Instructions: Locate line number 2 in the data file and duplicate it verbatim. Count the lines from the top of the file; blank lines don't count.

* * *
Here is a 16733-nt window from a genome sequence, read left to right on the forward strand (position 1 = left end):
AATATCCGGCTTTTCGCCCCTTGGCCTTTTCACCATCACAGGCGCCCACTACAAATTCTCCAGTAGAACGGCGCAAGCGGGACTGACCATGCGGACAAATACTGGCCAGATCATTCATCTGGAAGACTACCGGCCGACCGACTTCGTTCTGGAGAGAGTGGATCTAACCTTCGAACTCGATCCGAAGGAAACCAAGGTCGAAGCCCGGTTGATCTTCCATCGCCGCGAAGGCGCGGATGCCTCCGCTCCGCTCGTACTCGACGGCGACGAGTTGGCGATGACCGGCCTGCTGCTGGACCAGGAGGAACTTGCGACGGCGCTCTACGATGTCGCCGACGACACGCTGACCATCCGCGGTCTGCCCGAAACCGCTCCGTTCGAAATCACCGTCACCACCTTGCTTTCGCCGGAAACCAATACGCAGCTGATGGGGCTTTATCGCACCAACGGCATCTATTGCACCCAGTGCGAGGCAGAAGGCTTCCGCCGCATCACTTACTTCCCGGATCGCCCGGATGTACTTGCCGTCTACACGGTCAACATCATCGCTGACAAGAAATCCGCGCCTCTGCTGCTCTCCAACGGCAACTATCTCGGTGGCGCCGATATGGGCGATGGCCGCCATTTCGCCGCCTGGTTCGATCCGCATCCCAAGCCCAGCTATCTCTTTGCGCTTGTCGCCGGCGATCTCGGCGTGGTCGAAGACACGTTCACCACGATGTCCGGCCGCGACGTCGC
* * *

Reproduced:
AATATCCGGCTTTTCGCCCCTTGGCCTTTTCACCATCACAGGCGCCCACTACAAATTCTCCAGTAGAACGGCGCAAGCGGGACTGACCATGCGGACAAATACTGGCCAGATCATTCATCTGGAAGACTACCGGCCGACCGACTTCGTTCTGGAGAGAGTGGATCTAACCTTCGAACTCGATCCGAAGGAAACCAAGGTCGAAGCCCGGTTGATCTTCCATCGCCGCGAAGGCGCGGATGCCTCCGCTCCGCTCGTACTCGACGGCGACGAGTTGGCGATGACCGGCCTGCTGCTGGACCAGGAGGAACTTGCGACGGCGCTCTACGATGTCGCCGACGACACGCTGACCATCCGCGGTCTGCCCGAAACCGCTCCGTTCGAAATCACCGTCACCACCTTGCTTTCGCCGGAAACCAATACGCAGCTGATGGGGCTTTATCGCACCAACGGCATCTATTGCACCCAGTGCGAGGCAGAAGGCTTCCGCCGCATCACTTACTTCCCGGATCGCCCGGATGTACTTGCCGTCTACACGGTCAACATCATCGCTGACAAGAAATCCGCGCCTCTGCTGCTCTCCAACGGCAACTATCTCGGTGGCGCCGATATGGGCGATGGCCGCCATTTCGCCGCCTGGTTCGATCCGCATCCCAAGCCCAGCTATCTCTTTGCGCTTGTCGCCGGCGATCTCGGCGTGGTCGAAGACACGTTCACCACGATGTCCGGCCGCGACGTCGC